John Malkovich's new film has him playing an Englishman who pretends he is Stanley Kubrick in what is billed as a "true-ish" story about a conman who duped dozens of people into thinking he was the reclusive director.

"Color me Kubrick," showing at the Tribeca Film Festival this week, has already drawn comparisons to "Being John Malkovich" because of its cerebral approach to questions of identity and celebrity.

But it is essentially a comedy that gives Malkovich the chance to revel in outlandish accents, behavior and costumes, from stockings and stilettos to oversized pajamas and foppish suits and cravats. The soundtrack echoes Kubrick's own films, including the famous theme from "2001: Space Odyssey."
 
Alan Conway, an alcoholic and small-time swindler, managed to pass himself off as the famously publicity-shy Kubrick for years until he was unmasked by a newspaper. Even then he convinced psychiatrists he was mentally ill, escaping prosecution for duping dozens of gullible victims into parting with their cash and sometimes their virtue.

"Everybody believed it," said Michael Fitzgerald, who produced the film written by Kubrick's personal assistant Anthony Frewin.

"Stanley Kubrick's wife still gets letters from parents of young men who were, what's the word, 'pleasured' by him, regretting his death, but saying he had done unspeakable things to their children," he said.

With his debonair look, eccentric outfits and gift of gab, Conway takes in everyone from the local pharmacist, to the managers of a heavy metal band, to a comedian played by British star Jim Davidson.

Malkovich said the surprising thing was how readily people believed Conway because of their reverence for celebrities. "They were blind as of that instant and all they were wondering about was what he was thinking about them," he said.

Asked about the parallels with "Being John Malkovich" -- where a puppeteer discovers a door in his office that allows him to enter the mind and life of the actor -- Malkovich said they were not so much in issues of identity as celebrity.

"I suppose they do have some things in common," he said. "But it's not so much what draws me to these films as it's what draws people to thinking being a celebrity would be in any way interesting or beneficial."

"Someone who has a life like Alan Conway is going to clearly see that life is better if you're Stanley Kubrick," Malkovich said. "Then people like you and people listen to you, and if you're just a kind of minor petty criminal and failed travel agent, chances are they wouldn't be as interested in you."

But he said after playing the role he was amazed at the effort involved to maintain such a deception. "Surely the fundamental rule about existence is that you are who you are," he said.

The film has yet to find a distributor in the United States. "They don't know how to market it -- that's the excuse so far," said Fitzgerald.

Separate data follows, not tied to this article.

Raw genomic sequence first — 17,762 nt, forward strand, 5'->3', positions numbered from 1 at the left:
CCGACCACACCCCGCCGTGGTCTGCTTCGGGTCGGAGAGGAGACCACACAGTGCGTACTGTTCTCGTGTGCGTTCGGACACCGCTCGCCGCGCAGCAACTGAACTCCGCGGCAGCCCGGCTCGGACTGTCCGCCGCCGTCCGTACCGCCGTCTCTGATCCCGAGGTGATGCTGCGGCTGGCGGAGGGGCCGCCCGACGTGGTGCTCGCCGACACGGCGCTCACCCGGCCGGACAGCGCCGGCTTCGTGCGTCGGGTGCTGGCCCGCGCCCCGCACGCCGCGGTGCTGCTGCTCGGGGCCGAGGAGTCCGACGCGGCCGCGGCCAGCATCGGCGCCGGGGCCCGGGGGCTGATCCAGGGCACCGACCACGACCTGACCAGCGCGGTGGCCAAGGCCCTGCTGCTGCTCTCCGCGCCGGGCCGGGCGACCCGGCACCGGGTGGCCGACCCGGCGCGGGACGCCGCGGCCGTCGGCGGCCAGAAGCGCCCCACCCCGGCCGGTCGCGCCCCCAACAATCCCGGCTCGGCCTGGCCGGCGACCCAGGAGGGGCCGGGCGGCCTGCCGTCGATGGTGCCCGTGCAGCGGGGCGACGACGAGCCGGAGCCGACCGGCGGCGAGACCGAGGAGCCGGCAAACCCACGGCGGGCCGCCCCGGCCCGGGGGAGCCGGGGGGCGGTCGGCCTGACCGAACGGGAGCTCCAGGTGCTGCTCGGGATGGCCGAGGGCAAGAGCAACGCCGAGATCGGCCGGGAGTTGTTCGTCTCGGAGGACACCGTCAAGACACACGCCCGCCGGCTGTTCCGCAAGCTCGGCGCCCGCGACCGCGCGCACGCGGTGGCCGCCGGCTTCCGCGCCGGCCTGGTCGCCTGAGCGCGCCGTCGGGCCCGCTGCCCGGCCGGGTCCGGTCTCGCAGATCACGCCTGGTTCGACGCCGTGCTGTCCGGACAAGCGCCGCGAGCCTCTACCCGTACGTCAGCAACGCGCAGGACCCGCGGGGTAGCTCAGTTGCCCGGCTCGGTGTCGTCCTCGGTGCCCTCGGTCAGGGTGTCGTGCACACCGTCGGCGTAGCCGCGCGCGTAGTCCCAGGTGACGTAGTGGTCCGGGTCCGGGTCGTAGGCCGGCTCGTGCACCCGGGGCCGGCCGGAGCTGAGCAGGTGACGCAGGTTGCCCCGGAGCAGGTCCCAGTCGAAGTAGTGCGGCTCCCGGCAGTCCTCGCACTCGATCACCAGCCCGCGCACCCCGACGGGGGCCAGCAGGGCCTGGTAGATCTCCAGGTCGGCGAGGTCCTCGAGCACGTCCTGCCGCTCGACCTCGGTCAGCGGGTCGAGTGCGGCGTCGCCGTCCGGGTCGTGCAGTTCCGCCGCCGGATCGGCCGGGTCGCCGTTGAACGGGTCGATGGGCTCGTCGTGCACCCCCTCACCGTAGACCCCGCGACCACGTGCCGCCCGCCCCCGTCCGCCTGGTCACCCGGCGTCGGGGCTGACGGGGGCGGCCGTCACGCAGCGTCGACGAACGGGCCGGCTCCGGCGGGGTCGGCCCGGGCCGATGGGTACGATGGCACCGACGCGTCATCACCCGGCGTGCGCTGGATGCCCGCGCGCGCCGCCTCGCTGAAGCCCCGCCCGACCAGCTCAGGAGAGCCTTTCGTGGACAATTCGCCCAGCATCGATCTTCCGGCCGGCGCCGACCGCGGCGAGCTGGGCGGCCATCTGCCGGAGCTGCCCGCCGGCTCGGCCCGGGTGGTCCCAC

“Don't think about making art, just get it done. Let everyone else decide if it's good or bad, whether they love it or hate it. While they are deciding, make even more art.” - Andy Warhol


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mogwai

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Re: John Malkovich Is Kubrick
« Reply #44 on: June 28, 2006, 11:42:59 AM »
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Playing the man playing Kubrick

Actor John Malkovich has told the BBC he was so "stunned" by the story of a con artist who spent 10 years taking money from people who believed him to be director Stanley Kubrick that he took the role of the man himself for a new film.

Colour Me Kubrick tells the story of Alan Conway, who spent a decade impersonating the director, despite knowing very little about his work, looking not at all like him, and having been born in Whitechapel in London rather than the Bronx in New York.

Conway's victims included a number of famous British celebrities, from heavy metal bands to cabaret singers.

Malkovich, who plays Conway in the film, told BBC World Service's On Screen programme that he was amazed when he first heard about Conway's scam.

"It's not that I applaud it - but I am kind of stunned by it," he said.

"Why would you bother? To a lot of people, their lives are so beneath the size of their dreams, that they need to be someone else."

Making a killing

Malkovich plays Conway as an alcoholic on the edge, improvising his every scam and parting credulous people with their money.

"He knew nothing about Kubrick, and he was an incredible drunk - which would have made it hard to remember anything he knew, had he known it," Malkovich said.


"It seemed to me to make a lot of sense to just read the person in front of you, and be who they would like you to be."
Conway was able to carry out his deception because Kubrick had a reputation of being a recluse.

Despite having made some of the best-known films in cinema history - including 2001: A Space Odyssey, The Shining and A Clockwork Orange - the director only very rarely appeared in public, and spent most of his time off set in his mansion in St Albans, Hertfordshire.

Conway, however, was much more gregarious. In an interesting twist, Colour Me Kubrick director Brian Cook - who himself worked with Kubrick on a number of films, including The Shining and Barry Lyndon - found that many of the British actors he employed for the film had met Conway.

"Jim Davidson encountered him and thought he was Kubrick," he said.

"Conway had really got around, so we heard about it from many of the people actually in the film."

Kubrick himself only became aware of Conway's existence in the mid-1990s, as he was preparing to make what would turn out to be his last film, Eyes Wide Shut. He began to receive letters accusing him of breaking promises, stealing money and wrecking people's lives.

Tabloid exposes

The idea for the film came from Tony Fruin, Kubrick's personal assistant for many years, who was charged with tracking Conway down in 1998.

Conway's story has been told before, in the British documentary The Man Who Would Be Kubrick, as well as in numerous tabloid exposes.

Colour Me Kubrick is described as "A true-ish account", played by Malkovich as broad comedy.

"When I saw a TV programme about the gentleman in question, he mentioned his extraordinarily exact American accent - but it didn't resemble anyone I'd ever heard," Malkovich said.

"That gave me the idea of having the accent a little bit Yiddish, a little bit Croydon, a little bit Copenhagen, and a little bit Seoul."

The film is also a peculiar sideways tribute to Kubrick, and has a number of oblique references to his films, especially in the dialogue and the music.

However, despite its intriguing premise, the film is currently struggling to get distribution in the two countries Kubrick lived and worked in all his life - the US and the UK.

It has so far been released in France - as Appellez Moi Kubrick - and Australia, but there is no word whether it will get a chance in the world's major film market.